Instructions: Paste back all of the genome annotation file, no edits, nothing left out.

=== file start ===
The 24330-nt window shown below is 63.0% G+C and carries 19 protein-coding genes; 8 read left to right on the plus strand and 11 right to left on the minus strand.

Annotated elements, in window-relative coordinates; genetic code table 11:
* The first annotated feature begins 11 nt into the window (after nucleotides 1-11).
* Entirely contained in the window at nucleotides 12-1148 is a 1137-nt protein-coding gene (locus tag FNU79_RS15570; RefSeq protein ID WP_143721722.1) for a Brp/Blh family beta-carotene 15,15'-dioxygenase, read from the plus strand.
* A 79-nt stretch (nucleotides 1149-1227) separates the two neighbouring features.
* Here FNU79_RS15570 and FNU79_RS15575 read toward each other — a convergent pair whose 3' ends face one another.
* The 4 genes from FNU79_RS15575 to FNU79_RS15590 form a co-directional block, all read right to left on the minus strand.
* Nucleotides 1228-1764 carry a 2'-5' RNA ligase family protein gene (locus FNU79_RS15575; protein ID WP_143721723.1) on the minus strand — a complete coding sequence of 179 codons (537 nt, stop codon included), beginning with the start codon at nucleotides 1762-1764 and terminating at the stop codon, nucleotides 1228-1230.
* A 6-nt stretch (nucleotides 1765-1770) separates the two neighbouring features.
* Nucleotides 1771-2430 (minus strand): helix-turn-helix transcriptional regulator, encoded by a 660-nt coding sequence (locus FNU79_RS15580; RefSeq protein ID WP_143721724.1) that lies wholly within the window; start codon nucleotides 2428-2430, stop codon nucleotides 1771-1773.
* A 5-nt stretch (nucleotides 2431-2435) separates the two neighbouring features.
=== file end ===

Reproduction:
The 24330-nt window shown below is 63.0% G+C and carries 19 protein-coding genes; 8 read left to right on the plus strand and 11 right to left on the minus strand.

Annotated elements, in window-relative coordinates; genetic code table 11:
* The first annotated feature begins 11 nt into the window (after nucleotides 1-11).
* Entirely contained in the window at nucleotides 12-1148 is a 1137-nt protein-coding gene (locus tag FNU79_RS15570; RefSeq protein ID WP_143721722.1) for a Brp/Blh family beta-carotene 15,15'-dioxygenase, read from the plus strand.
* A 79-nt stretch (nucleotides 1149-1227) separates the two neighbouring features.
* Here FNU79_RS15570 and FNU79_RS15575 read toward each other — a convergent pair whose 3' ends face one another.
* The 4 genes from FNU79_RS15575 to FNU79_RS15590 form a co-directional block, all read right to left on the minus strand.
* Nucleotides 1228-1764 carry a 2'-5' RNA ligase family protein gene (locus FNU79_RS15575; protein ID WP_143721723.1) on the minus strand — a complete coding sequence of 179 codons (537 nt, stop codon included), beginning with the start codon at nucleotides 1762-1764 and terminating at the stop codon, nucleotides 1228-1230.
* A 6-nt stretch (nucleotides 1765-1770) separates the two neighbouring features.
* Nucleotides 1771-2430 (minus strand): helix-turn-helix transcriptional regulator, encoded by a 660-nt coding sequence (locus FNU79_RS15580; RefSeq protein ID WP_143721724.1) that lies wholly within the window; start codon nucleotides 2428-2430, stop codon nucleotides 1771-1773.
* A 5-nt stretch (nucleotides 2431-2435) separates the two neighbouring features.